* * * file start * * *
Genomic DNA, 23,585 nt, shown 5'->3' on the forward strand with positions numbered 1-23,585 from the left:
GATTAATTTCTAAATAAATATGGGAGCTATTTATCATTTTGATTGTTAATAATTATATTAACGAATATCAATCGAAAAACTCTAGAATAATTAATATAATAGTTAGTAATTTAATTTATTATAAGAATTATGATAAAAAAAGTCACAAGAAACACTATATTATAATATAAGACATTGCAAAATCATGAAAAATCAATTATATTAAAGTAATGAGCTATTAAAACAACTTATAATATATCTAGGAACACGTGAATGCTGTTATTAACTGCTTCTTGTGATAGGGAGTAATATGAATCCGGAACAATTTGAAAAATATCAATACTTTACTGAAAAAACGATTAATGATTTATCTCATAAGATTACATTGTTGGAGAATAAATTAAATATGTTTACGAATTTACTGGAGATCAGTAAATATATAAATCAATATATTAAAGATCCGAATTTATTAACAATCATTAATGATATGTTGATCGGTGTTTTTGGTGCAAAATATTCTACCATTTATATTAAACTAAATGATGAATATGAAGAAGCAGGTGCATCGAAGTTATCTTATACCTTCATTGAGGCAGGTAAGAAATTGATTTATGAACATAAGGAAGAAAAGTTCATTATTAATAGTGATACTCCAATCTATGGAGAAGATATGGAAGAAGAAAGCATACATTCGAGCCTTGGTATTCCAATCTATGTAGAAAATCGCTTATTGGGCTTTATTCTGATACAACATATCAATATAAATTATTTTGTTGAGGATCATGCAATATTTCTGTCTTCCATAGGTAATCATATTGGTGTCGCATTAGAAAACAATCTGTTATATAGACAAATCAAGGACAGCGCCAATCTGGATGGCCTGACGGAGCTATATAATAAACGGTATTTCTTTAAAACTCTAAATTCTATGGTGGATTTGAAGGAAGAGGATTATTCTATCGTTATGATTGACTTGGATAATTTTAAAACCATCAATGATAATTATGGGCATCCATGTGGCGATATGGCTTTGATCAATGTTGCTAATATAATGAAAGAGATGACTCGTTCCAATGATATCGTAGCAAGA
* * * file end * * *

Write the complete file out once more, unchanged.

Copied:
Genomic DNA, 23,585 nt, shown 5'->3' on the forward strand with positions numbered 1-23,585 from the left:
GATTAATTTCTAAATAAATATGGGAGCTATTTATCATTTTGATTGTTAATAATTATATTAACGAATATCAATCGAAAAACTCTAGAATAATTAATATAATAGTTAGTAATTTAATTTATTATAAGAATTATGATAAAAAAAGTCACAAGAAACACTATATTATAATATAAGACATTGCAAAATCATGAAAAATCAATTATATTAAAGTAATGAGCTATTAAAACAACTTATAATATATCTAGGAACACGTGAATGCTGTTATTAACTGCTTCTTGTGATAGGGAGTAATATGAATCCGGAACAATTTGAAAAATATCAATACTTTACTGAAAAAACGATTAATGATTTATCTCATAAGATTACATTGTTGGAGAATAAATTAAATATGTTTACGAATTTACTGGAGATCAGTAAATATATAAATCAATATATTAAAGATCCGAATTTATTAACAATCATTAATGATATGTTGATCGGTGTTTTTGGTGCAAAATATTCTACCATTTATATTAAACTAAATGATGAATATGAAGAAGCAGGTGCATCGAAGTTATCTTATACCTTCATTGAGGCAGGTAAGAAATTGATTTATGAACATAAGGAAGAAAAGTTCATTATTAATAGTGATACTCCAATCTATGGAGAAGATATGGAAGAAGAAAGCATACATTCGAGCCTTGGTATTCCAATCTATGTAGAAAATCGCTTATTGGGCTTTATTCTGATACAACATATCAATATAAATTATTTTGTTGAGGATCATGCAATATTTCTGTCTTCCATAGGTAATCATATTGGTGTCGCATTAGAAAACAATCTGTTATATAGACAAATCAAGGACAGCGCCAATCTGGATGGCCTGACGGAGCTATATAATAAACGGTATTTCTTTAAAACTCTAAATTCTATGGTGGATTTGAAGGAAGAGGATTATTCTATCGTTATGATTGACTTGGATAATTTTAAAACCATCAATGATAATTATGGGCATCCATGTGGCGATATGGCTTTGATCAATGTTGCTAATATAATGAAAGAGATGACTCGTTCCAATGATATCGTAGCAAGA